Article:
The Daytona, Pinnacle of 77 years of Chronographs
In The Beginning
The history of Rolex Daytona watches begins with the making of chronographs in 1937. The catalog for that year showed at least five models. The single pusher chronographs with simple start-stop-reset functioning were early models. This went far for usability, but was ultimately limiting. Apparently, the wearer could only time a single unbroken event.
The Two Pusher Scheme
The history of Rolex Daytona shows that Rolex made real gains when they began using the standard two-pusher scheme in the late 1930s. One pusher for starting and stopping, then restarting and stopping again as many times as the user desired.
Production managers could stop the timer for lunch and breaks to get a more precise measure of production. Racers could stop it for pit stops and get a better idea of average speeds, and so on. Also, they could do so without resorting to ancillary calculations to account for breaks in the action.
The first Oyster chronograph, ref. 4500, appeared in the middle of WW II. It was never very popular. Understandably, people focused on other things. Subsequently, two more references followed, the 6232 and the 3668. Unfortunately, the lack of popularity of the 4500 followed. The history of Rolex Daytona highlights a string of references that appeared as Rolex continued their methodical march for continuous improvement. In 1949 the ref. 5034 appeared, with the first use of both a third (hour) register and the oyster case. Between 1949 and 1964, continuous improvement produced the 6034, 6234, 6238, and finally the 6239.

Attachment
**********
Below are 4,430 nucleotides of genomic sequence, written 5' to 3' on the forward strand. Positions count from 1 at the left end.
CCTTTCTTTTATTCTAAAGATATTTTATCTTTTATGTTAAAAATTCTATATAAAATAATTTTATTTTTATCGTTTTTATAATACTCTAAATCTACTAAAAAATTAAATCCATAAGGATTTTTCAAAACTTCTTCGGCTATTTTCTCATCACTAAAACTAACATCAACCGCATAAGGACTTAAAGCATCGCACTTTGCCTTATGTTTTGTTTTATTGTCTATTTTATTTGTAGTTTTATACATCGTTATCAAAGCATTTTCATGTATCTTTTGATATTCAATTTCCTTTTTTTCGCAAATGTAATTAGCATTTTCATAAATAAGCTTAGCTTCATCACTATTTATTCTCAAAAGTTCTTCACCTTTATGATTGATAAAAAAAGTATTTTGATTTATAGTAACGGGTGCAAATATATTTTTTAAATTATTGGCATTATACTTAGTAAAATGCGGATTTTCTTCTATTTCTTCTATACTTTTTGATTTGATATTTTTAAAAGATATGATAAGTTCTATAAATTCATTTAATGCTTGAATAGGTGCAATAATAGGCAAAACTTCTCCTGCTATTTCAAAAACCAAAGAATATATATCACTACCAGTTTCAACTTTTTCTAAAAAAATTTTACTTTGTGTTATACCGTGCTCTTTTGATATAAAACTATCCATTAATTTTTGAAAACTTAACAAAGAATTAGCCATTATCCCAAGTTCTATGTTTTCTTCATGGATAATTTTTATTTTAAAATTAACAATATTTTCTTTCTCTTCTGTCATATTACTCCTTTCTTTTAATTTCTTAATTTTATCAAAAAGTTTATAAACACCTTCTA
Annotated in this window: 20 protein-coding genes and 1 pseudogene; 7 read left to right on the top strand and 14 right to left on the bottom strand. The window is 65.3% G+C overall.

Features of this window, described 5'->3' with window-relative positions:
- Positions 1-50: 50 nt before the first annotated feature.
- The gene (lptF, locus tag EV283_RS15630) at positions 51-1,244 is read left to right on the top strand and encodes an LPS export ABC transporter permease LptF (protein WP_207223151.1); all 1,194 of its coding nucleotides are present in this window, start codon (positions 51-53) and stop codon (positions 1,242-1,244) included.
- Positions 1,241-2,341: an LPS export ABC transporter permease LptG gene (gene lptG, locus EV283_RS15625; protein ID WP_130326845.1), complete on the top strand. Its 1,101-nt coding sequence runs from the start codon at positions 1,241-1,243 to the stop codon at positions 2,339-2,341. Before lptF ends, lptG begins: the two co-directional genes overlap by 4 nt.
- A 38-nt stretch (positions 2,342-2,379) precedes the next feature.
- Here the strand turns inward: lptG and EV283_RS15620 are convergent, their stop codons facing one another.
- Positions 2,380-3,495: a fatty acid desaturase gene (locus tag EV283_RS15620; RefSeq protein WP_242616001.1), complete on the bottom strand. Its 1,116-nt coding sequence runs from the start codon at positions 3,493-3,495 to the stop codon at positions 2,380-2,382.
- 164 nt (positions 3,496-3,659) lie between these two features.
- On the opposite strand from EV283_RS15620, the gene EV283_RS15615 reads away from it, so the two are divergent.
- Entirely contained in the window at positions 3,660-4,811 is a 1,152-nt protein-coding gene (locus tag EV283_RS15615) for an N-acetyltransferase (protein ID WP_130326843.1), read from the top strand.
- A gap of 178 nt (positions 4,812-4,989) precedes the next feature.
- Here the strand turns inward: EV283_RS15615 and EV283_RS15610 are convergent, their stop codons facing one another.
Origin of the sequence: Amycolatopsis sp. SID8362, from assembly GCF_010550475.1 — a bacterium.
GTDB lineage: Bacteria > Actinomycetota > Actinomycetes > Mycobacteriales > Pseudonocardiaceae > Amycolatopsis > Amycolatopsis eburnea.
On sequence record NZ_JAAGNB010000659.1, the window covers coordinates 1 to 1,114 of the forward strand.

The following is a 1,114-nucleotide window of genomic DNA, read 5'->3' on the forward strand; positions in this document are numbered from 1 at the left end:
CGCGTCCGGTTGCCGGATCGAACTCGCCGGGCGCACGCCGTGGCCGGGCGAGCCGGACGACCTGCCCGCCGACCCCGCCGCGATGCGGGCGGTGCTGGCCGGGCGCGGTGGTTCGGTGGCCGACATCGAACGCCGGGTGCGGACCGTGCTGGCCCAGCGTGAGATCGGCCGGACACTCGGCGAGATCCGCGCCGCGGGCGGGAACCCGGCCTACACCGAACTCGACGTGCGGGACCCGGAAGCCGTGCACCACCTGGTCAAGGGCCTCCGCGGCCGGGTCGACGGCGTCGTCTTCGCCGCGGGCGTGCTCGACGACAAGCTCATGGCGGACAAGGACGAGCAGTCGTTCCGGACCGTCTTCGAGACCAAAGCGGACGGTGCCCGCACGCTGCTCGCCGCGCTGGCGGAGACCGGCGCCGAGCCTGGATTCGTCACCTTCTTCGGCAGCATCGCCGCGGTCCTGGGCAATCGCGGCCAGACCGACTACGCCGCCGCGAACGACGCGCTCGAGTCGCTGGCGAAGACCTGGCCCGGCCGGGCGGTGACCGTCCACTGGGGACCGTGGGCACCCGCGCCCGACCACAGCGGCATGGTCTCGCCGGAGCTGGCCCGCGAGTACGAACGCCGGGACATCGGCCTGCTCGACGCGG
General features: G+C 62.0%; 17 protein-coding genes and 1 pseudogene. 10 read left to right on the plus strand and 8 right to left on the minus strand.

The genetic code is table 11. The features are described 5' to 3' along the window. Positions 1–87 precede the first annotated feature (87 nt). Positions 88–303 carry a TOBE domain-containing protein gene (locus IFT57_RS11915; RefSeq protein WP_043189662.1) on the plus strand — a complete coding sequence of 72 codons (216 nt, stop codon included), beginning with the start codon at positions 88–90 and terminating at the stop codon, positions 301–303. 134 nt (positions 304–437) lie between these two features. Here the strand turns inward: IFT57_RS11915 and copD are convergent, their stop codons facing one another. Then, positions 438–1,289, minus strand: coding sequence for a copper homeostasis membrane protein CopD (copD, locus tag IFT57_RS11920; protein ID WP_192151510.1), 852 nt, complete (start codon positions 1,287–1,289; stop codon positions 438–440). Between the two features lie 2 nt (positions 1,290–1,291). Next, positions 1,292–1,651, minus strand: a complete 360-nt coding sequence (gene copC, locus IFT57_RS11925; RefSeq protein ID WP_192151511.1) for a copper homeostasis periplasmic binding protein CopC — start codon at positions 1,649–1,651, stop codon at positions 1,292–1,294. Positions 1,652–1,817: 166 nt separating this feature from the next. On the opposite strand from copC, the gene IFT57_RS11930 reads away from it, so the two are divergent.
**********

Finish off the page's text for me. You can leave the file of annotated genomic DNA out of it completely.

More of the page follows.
The 6239 resurrected the name “Cosmograph,” which had been abandoned in 1956 with the last moon phase chrono. It also featured the first engraved bezel tachymeter. They printed “Daytona” on some dials. This was a nod to the brand’s new sponsorship of the Daytona 24 hour endurance auto race.
The Paul Newman dials appeared in 1970, with red minute tick marks on a white minute track, and square markers on the sub-dials. Sub-dials were colored in contrast to the dial, in a panda (black sub-dials on white) or reverse panda (white sub-dials on black).
The First Cosmograph
Rolex released the fabled 6263 in the late 1970s. This was the first Cosmograph to have screw down pushers. They touted the Cosmograph was water resistant to 25 feet. However, operating the pushers at depth was flooding watches right and left. Screw down pushers were Rolex’s answer to the problem. When the 6263 was introduced, the water resistance rating jumped to 50 meters . A decade later, the resistance inexplicably increased to 100 meters with no noticeable changes to the watch.
The 6263 saw different specs for different case metals. The 18K gold models received chronometer certification,Even though they were all hand-wound Valjoux 72 movements. Steel cased versions did not. The Rolex hand-crankers to ever be signed “Superlative Chronometer, Officially Certified” were the 18K models.
A Global Evolution
When the Cosmograph’s popularity finally took off in the late 1980s, Rolex took notice. There had developed a gray market of sorts, with people buying every watch they could find in the U.S. and reselling it at a profit in Europe, Italy especially. Rolex briefly shut down production, promising to be back shortly.
In 1991, they released the redesigned Rolex Cosmograph Daytona. They switched to heavily modified Zenith El Primero automatic movements in 1988. They now printed ‘DAYTONA’ in red on all dials. At the same time, the two-tone sub-dials appeared.
Finally, in 2000 Baselworld saw the introduction of calibre 4130. Rolex used this first in-house movement in the Daytona. In development for five years, the 4230 had about 20% fewer parts than its predecessor calibre 4030, and was much easier to service.
Nowadays, the Daytona has gone platinum and ceramic, with a classic and unique chestnut brown Cerachrom ceramic bezel and ice blue dial (a color which Rolex reserves for their platinum watches). Not quite a racer’s or production supervisor’s watch anymore, but inside beats the heart of a timer, pure and simple.
And so there you have it. View these iconic used Rolex Daytona – and most popular – timepieces.